Our first UK motoring news for today comes from Vauxhall, which has launched a new advertising campaign to brand itself as a ‘confidently British’ car brand with a more forceful, positive attitude.
The Vauxhall Astra, which is built at the company’s Ellesmere Port facility in Cheshire, will be the first model to benefit from the rebranding exercise.
The company (which is based in Luton) hopes the campaign will successfully reposition it as an independent UK brand, separate from Opel. Both brands of course currently belong to the PSA Peugeot-Citroen group.
Top management view this as a chance to rapidly revive the ailing Vauxhall brand.
Vauxhall Motors’ new group MD, Stephen Norman, said: “Over the course of the next few weeks and months, people will witness a distinct change in how we communicate. The Vauxhall Astra has been one of Britain’s best-selling and loved cars for almost four decades.”
He added that their campaign illustrated their confident British approach in a new, creative way, claiming: “Vauxhall will become more distinctive and relevant to car buyers up and down the UK.”
The new add has already made an appearance on television this past weekend, and will be shown again on Thursday. The company will also soon launch it on social, digital, showroom, press and roadside billboards.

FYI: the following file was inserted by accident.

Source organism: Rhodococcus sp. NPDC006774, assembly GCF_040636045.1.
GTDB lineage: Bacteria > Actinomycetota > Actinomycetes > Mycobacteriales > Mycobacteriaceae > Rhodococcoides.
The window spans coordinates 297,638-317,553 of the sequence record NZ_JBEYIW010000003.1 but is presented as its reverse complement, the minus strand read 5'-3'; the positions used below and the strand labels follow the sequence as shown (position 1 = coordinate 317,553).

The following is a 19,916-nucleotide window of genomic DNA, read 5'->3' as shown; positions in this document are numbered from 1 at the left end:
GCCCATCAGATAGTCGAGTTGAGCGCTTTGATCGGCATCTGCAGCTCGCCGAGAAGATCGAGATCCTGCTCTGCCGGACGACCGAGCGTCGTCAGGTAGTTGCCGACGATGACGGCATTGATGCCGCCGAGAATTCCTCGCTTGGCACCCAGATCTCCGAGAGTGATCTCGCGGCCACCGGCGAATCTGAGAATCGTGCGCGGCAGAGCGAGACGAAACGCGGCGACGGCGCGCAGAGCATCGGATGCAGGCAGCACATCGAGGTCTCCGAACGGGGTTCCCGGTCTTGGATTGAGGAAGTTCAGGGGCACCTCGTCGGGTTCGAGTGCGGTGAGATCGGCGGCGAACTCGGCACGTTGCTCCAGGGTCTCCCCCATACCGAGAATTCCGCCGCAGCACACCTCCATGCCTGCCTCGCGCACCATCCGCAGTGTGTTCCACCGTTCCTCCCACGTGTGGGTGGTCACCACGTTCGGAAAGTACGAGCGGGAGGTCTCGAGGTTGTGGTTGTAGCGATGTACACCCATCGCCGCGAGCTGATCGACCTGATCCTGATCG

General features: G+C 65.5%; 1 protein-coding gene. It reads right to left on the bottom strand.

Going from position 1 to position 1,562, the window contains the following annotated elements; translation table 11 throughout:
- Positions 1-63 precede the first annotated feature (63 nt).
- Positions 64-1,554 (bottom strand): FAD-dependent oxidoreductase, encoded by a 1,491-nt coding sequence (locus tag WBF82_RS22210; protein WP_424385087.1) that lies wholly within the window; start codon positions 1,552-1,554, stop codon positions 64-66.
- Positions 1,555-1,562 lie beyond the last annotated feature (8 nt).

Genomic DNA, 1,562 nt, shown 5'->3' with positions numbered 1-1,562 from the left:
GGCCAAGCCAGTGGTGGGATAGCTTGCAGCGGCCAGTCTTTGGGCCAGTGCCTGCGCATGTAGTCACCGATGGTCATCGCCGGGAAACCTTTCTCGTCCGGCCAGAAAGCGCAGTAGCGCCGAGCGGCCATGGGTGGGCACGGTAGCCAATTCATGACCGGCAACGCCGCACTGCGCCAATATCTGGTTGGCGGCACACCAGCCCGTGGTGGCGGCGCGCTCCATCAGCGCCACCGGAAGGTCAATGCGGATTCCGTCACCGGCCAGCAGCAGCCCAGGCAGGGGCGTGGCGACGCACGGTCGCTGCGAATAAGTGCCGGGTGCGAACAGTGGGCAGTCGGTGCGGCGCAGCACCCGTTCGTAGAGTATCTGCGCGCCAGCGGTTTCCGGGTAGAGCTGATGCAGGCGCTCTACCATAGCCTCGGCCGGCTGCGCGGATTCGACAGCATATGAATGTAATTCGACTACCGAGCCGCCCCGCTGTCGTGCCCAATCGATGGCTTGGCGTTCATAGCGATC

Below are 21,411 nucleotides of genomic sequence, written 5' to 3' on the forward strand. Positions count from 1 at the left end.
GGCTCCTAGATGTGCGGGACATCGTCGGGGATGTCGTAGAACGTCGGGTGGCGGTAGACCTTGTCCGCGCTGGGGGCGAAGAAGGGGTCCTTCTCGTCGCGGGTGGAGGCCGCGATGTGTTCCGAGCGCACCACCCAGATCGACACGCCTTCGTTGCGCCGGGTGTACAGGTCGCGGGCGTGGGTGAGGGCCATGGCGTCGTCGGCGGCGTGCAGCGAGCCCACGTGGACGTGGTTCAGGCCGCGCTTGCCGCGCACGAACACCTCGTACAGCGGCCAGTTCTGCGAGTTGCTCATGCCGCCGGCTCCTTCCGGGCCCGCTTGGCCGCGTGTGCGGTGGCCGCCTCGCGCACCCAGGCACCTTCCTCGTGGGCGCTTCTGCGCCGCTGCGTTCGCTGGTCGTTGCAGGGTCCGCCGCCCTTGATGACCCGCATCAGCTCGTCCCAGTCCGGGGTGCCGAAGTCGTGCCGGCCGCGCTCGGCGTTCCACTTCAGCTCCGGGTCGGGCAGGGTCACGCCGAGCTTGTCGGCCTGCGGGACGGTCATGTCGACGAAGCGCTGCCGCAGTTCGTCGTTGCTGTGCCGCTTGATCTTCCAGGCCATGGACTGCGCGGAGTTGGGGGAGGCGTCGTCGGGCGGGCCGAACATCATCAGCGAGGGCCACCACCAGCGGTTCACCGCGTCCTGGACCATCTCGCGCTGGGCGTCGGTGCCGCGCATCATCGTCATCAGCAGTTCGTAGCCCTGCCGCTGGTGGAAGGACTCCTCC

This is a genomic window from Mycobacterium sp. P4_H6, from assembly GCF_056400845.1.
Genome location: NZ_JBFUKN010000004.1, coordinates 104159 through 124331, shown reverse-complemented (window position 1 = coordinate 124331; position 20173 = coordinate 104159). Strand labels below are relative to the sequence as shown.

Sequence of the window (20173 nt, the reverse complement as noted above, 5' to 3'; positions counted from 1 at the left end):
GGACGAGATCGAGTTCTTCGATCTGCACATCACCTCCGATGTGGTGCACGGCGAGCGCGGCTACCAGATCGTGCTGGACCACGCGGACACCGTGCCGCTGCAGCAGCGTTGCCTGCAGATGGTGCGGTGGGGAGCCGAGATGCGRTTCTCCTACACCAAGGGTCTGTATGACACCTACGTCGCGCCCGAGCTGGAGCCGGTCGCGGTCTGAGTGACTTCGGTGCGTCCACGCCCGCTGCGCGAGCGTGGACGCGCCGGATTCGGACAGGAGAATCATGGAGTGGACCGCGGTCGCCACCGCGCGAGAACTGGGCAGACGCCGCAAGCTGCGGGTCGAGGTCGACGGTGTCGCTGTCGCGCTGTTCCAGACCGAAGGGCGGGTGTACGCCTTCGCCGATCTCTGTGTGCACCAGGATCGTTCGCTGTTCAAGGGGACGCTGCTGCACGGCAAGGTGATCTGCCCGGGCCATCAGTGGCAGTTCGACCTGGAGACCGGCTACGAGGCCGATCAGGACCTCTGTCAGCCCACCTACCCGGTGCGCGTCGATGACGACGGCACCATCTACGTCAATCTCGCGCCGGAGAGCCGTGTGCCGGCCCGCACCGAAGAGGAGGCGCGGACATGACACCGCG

In other motoring news petrol prices went up by 6p last month, the largest monthly increase in 18 years. The average petrol price reached 129.4 p/litre, while the average diesel price went up by 6p to 132.3 p/litre.
The RAC blamed the weaker pound and higher crude oil prices for this. The organisation pointed out that oil prices reached a 3.5-year high in May, and broke through the $80/barrel level twice.
The RAC stated that there had been an increase in the average price of diesel and petrol every single day since April 22. This added 8p per litre to the price. The organisation added that these five weeks brought the longest continuous period of fuel price increases in three years.
Simon Williams, a spokesperson for the RAC, said: “The rising oil price together with a weaker pound is a punitive combination for anyone who drives regularly.”
Williams continued by saying that for many individuals there were few alternatives to their car for most of the trips they had to make. It was therefore not easy to avoid ‘feeling the pinch’ of increasing fuel prices.
He pointed out though that the oil price recently fell back somewhat, which could mean that the continuous increases in fuel costs might be over for now.
He added that there were rumours that the Opec meeting scheduled to take place in Vienna in just over two weeks could bring a policy change for the oil cartel, which has been curbing production to keep prices high.
Williams concluded by saying: “If a decision is taken to increase supply, it may provide some much-needed relief for motorists at the pumps in the UK.”
With surging fuel prices it makes sense to cut costs wherever possible. Many British car owners can, for example, save substantially on car insurance if they shopped around.Previous Post Next Post